The light source is positioned forward of the plate 2 as indicated by the schematic light rays in FIGS. 1A, 2 and 4 and can be itself direct or indirect. If the light source is indirect, the plate has to be opaque. If the light source is direct, the plate can be opaque or translucent depending on the use desired for the apparatus. The light reflected by the reflector within the interior of the apparatus will always be indirect. However, the reflectors themselves may receive either direct or indirect light.
Optionally, filters (not shown) can be fitted in front of one or more of the reflectors to achieve the desired apparent color mix for the subject to be photographed.
Typical filters are made of transparent colored cellophane as is well known in the art. Slits (not shown) or other supports can be provided in front of the reflectors for affixing different types of filters against the reflectors. Alternatively, one or more filters can be instead conveniently placed proximate to the light source and interposed between the light source and the reflectors. Other more sophisticated color mixing filters and arrangements are readily and advantageously usable in conjunction with the present method and apparatus, and add versatility to the uses of the apparatus.
The dimensions of the housing are not limited. How ever, the relative size of the different dimensions of the chamber is a function of the dimensions of the plate. For example, for a rectilinear plate measuring 25×31 cm, the base will measure 36×23 cm, the height (when the top reflector is 90° to the plane of the plate) measures 43 cm. When the apparatus is in the unfolded operating condition, the height from the top of the top reflector to the base is 60 cm. The width in the unfolded operating condition is 65 cm from the end of the left reflector to the end of the right reflector. The depth will be affected only when elements 16 are partially or totally collapsed. When completely collapsed, this particular exemplary embodiment of the present invention measures 43×36 cm ×1.5 cm deep, although the dimensions may vary slightly according to the thickness of the materials used to construct the apparatus.
Preferably, the present apparatus is made of metal, most preferably aluminum. Other materials of construction such as wood or plastic are possible. The reflective surfaces can be made of any grainy reflective surface, preferably aluminum. Most preferably, the apparatus except for the reflecting surfaces of the reflectors will be painted with flat black paint both in the exterior and the interior.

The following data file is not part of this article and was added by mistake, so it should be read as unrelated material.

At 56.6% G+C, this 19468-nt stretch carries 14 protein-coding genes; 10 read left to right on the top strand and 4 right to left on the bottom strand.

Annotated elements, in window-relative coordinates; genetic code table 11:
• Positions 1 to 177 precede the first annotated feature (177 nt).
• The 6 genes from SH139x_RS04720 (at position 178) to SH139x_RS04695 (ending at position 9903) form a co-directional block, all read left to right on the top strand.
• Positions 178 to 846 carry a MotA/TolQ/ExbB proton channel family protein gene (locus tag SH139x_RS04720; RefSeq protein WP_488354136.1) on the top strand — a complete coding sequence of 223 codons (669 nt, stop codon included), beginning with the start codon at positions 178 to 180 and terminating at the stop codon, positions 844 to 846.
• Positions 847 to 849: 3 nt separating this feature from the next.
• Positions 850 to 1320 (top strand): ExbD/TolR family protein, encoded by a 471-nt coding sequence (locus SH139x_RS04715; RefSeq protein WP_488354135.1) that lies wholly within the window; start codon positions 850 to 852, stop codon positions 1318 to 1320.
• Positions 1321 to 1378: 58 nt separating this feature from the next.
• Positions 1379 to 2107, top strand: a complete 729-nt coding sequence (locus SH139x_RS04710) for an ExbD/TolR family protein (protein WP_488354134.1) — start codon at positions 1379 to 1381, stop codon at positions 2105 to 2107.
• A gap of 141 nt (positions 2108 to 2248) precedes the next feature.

The operation of the apparatus varies according to the use desired.
For example, in order to take a picture of a subject without a background, the plate 2 should be opaque and the object should be placed against the plate. A light source (which can be a photography flash or a strobe light) is placed at a predetermined distance forward of the plate. The distance is predetermined in order to optimize the amount of light captured by the reflectors and reflected onto the subject to be photographed. The light can be direct or indirect (e.g., reflected off yet another reflecting surface which forms part of or is extrinsic to the apparatus before the light is captured by the reflectors of the apparatus; the additional reflecting surface should preferably be situated as to be parallel to the plane of the plate; alternatively, the light could be diffused by another such additional surface).
Indirect light results in the subject to be photographed being illuminated by a very soft light.
In any case, light captured by the reflector is directed to the plate 2 and illuminates the subject to be photo-graphed. The arrangement of this apparatus results in light of substantially uniform light density on the plate and on the object.
The camera can be positioned within or without the housing as desired. In fact, it is one of the advantages particular to the present invention that the camera can be brought within the interior of the housing and approached to the subject to be photographed as closely as possible subject to the minimum focal length of the lens. The body of the photographer and of the camera does not obstruct the light reflected by the reflectors, since the light source and the reflectors are located in front of the photographer. This is in contrast to existing systems in which reflectors and lights are located behind the photographer and his equipment.
The present invention permits photographs of very small or very detailed objects to be taken especially of objects having uneven surfaces which are very difficult to illuminate uniformly. The quality of the prints obtained by use of this apparatus is equal to the best professional quality. For example, photographs may be taken of small objects such as electronic chips that may be desired to be photographed, or of other objects photographed, e.g., for advertising purposes. Electronic chips have engravings such as code numbers and detailed small structure that may be desired to be shown on the photograph. The present invention is particularly suitable for taking photographs of this type.